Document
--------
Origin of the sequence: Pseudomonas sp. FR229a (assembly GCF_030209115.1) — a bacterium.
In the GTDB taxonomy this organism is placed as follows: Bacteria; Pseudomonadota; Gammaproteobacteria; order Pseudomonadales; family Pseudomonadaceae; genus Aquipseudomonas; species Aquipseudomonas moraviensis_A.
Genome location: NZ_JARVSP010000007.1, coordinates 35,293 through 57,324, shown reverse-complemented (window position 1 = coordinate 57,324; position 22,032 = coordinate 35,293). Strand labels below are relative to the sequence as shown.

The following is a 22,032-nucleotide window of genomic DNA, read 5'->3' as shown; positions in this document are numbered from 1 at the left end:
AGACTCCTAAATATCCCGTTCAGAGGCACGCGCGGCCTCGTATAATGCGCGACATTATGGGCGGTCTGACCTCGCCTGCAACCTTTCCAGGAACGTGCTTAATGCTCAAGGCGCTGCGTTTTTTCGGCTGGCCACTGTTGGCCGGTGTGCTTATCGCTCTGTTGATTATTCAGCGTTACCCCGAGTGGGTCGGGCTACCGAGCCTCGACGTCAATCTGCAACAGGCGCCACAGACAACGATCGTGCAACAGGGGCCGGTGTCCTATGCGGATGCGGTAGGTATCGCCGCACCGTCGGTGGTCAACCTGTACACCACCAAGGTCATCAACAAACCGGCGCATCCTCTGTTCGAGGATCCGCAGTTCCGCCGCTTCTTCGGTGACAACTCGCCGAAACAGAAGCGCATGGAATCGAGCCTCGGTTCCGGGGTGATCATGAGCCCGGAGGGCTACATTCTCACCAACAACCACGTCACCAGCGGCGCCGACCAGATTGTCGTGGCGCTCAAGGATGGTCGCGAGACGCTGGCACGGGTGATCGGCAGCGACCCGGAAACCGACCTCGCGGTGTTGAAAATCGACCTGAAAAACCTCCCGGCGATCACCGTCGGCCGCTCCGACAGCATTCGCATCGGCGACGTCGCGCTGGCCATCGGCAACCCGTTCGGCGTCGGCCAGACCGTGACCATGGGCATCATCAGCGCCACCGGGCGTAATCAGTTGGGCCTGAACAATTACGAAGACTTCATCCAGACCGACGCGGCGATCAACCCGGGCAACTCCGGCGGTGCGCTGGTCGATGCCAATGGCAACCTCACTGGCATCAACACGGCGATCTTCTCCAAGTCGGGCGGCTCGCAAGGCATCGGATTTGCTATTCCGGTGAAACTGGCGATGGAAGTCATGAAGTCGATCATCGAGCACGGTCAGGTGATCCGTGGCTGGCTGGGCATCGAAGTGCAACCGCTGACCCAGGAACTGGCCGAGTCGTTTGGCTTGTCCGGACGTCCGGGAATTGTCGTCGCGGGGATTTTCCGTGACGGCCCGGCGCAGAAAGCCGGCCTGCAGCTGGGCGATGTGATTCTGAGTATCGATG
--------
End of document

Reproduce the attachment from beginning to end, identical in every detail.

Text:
Origin of the sequence: Pseudomonas sp. FR229a (assembly GCF_030209115.1) — a bacterium.
In the GTDB taxonomy this organism is placed as follows: Bacteria; Pseudomonadota; Gammaproteobacteria; order Pseudomonadales; family Pseudomonadaceae; genus Aquipseudomonas; species Aquipseudomonas moraviensis_A.
Genome location: NZ_JARVSP010000007.1, coordinates 35,293 through 57,324, shown reverse-complemented (window position 1 = coordinate 57,324; position 22,032 = coordinate 35,293). Strand labels below are relative to the sequence as shown.

The following is a 22,032-nucleotide window of genomic DNA, read 5'->3' as shown; positions in this document are numbered from 1 at the left end:
AGACTCCTAAATATCCCGTTCAGAGGCACGCGCGGCCTCGTATAATGCGCGACATTATGGGCGGTCTGACCTCGCCTGCAACCTTTCCAGGAACGTGCTTAATGCTCAAGGCGCTGCGTTTTTTCGGCTGGCCACTGTTGGCCGGTGTGCTTATCGCTCTGTTGATTATTCAGCGTTACCCCGAGTGGGTCGGGCTACCGAGCCTCGACGTCAATCTGCAACAGGCGCCACAGACAACGATCGTGCAACAGGGGCCGGTGTCCTATGCGGATGCGGTAGGTATCGCCGCACCGTCGGTGGTCAACCTGTACACCACCAAGGTCATCAACAAACCGGCGCATCCTCTGTTCGAGGATCCGCAGTTCCGCCGCTTCTTCGGTGACAACTCGCCGAAACAGAAGCGCATGGAATCGAGCCTCGGTTCCGGGGTGATCATGAGCCCGGAGGGCTACATTCTCACCAACAACCACGTCACCAGCGGCGCCGACCAGATTGTCGTGGCGCTCAAGGATGGTCGCGAGACGCTGGCACGGGTGATCGGCAGCGACCCGGAAACCGACCTCGCGGTGTTGAAAATCGACCTGAAAAACCTCCCGGCGATCACCGTCGGCCGCTCCGACAGCATTCGCATCGGCGACGTCGCGCTGGCCATCGGCAACCCGTTCGGCGTCGGCCAGACCGTGACCATGGGCATCATCAGCGCCACCGGGCGTAATCAGTTGGGCCTGAACAATTACGAAGACTTCATCCAGACCGACGCGGCGATCAACCCGGGCAACTCCGGCGGTGCGCTGGTCGATGCCAATGGCAACCTCACTGGCATCAACACGGCGATCTTCTCCAAGTCGGGCGGCTCGCAAGGCATCGGATTTGCTATTCCGGTGAAACTGGCGATGGAAGTCATGAAGTCGATCATCGAGCACGGTCAGGTGATCCGTGGCTGGCTGGGCATCGAAGTGCAACCGCTGACCCAGGAACTGGCCGAGTCGTTTGGCTTGTCCGGACGTCCGGGAATTGTCGTCGCGGGGATTTTCCGTGACGGCCCGGCGCAGAAAGCCGGCCTGCAGCTGGGCGATGTGATTCTGAGTATCGATG